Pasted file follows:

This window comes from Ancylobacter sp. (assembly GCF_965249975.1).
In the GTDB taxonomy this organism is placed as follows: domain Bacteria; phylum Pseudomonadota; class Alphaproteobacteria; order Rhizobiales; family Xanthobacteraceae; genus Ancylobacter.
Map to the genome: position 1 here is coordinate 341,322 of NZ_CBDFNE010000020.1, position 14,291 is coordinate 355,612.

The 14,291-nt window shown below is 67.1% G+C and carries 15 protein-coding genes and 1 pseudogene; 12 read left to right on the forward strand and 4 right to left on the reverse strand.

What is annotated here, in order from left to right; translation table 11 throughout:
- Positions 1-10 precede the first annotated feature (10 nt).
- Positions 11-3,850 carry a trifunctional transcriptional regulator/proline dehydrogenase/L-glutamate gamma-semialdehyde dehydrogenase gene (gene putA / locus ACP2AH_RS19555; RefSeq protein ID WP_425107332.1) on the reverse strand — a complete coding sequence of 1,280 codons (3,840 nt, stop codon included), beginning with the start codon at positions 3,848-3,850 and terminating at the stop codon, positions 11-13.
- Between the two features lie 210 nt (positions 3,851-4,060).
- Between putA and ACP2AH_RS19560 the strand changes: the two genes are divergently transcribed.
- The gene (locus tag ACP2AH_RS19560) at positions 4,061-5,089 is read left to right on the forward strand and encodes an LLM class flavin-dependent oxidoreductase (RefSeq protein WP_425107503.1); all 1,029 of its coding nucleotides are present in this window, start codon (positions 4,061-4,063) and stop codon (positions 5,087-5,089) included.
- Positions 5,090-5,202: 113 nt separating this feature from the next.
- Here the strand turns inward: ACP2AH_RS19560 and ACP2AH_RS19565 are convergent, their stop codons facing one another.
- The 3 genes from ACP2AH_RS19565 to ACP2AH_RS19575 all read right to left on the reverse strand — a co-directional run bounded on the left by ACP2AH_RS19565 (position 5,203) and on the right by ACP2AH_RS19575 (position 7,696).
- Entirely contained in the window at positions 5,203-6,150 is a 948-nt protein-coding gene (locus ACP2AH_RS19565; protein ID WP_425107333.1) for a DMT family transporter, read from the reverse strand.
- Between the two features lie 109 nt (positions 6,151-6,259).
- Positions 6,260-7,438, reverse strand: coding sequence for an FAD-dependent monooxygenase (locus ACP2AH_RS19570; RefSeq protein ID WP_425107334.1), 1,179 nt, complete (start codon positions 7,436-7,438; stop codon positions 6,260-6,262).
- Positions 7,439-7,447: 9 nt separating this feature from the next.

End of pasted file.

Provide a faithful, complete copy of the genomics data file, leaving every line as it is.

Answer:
This window comes from Ancylobacter sp. (assembly GCF_965249975.1).
In the GTDB taxonomy this organism is placed as follows: domain Bacteria; phylum Pseudomonadota; class Alphaproteobacteria; order Rhizobiales; family Xanthobacteraceae; genus Ancylobacter.
Map to the genome: position 1 here is coordinate 341,322 of NZ_CBDFNE010000020.1, position 14,291 is coordinate 355,612.

The 14,291-nt window shown below is 67.1% G+C and carries 15 protein-coding genes and 1 pseudogene; 12 read left to right on the forward strand and 4 right to left on the reverse strand.

What is annotated here, in order from left to right; translation table 11 throughout:
- Positions 1-10 precede the first annotated feature (10 nt).
- Positions 11-3,850 carry a trifunctional transcriptional regulator/proline dehydrogenase/L-glutamate gamma-semialdehyde dehydrogenase gene (gene putA / locus ACP2AH_RS19555; RefSeq protein ID WP_425107332.1) on the reverse strand — a complete coding sequence of 1,280 codons (3,840 nt, stop codon included), beginning with the start codon at positions 3,848-3,850 and terminating at the stop codon, positions 11-13.
- Between the two features lie 210 nt (positions 3,851-4,060).
- Between putA and ACP2AH_RS19560 the strand changes: the two genes are divergently transcribed.
- The gene (locus tag ACP2AH_RS19560) at positions 4,061-5,089 is read left to right on the forward strand and encodes an LLM class flavin-dependent oxidoreductase (RefSeq protein WP_425107503.1); all 1,029 of its coding nucleotides are present in this window, start codon (positions 4,061-4,063) and stop codon (positions 5,087-5,089) included.
- Positions 5,090-5,202: 113 nt separating this feature from the next.
- Here the strand turns inward: ACP2AH_RS19560 and ACP2AH_RS19565 are convergent, their stop codons facing one another.
- The 3 genes from ACP2AH_RS19565 to ACP2AH_RS19575 all read right to left on the reverse strand — a co-directional run bounded on the left by ACP2AH_RS19565 (position 5,203) and on the right by ACP2AH_RS19575 (position 7,696).
- Entirely contained in the window at positions 5,203-6,150 is a 948-nt protein-coding gene (locus ACP2AH_RS19565; protein ID WP_425107333.1) for a DMT family transporter, read from the reverse strand.
- Between the two features lie 109 nt (positions 6,151-6,259).
- Positions 6,260-7,438, reverse strand: coding sequence for an FAD-dependent monooxygenase (locus ACP2AH_RS19570; RefSeq protein ID WP_425107334.1), 1,179 nt, complete (start codon positions 7,436-7,438; stop codon positions 6,260-6,262).
- Positions 7,439-7,447: 9 nt separating this feature from the next.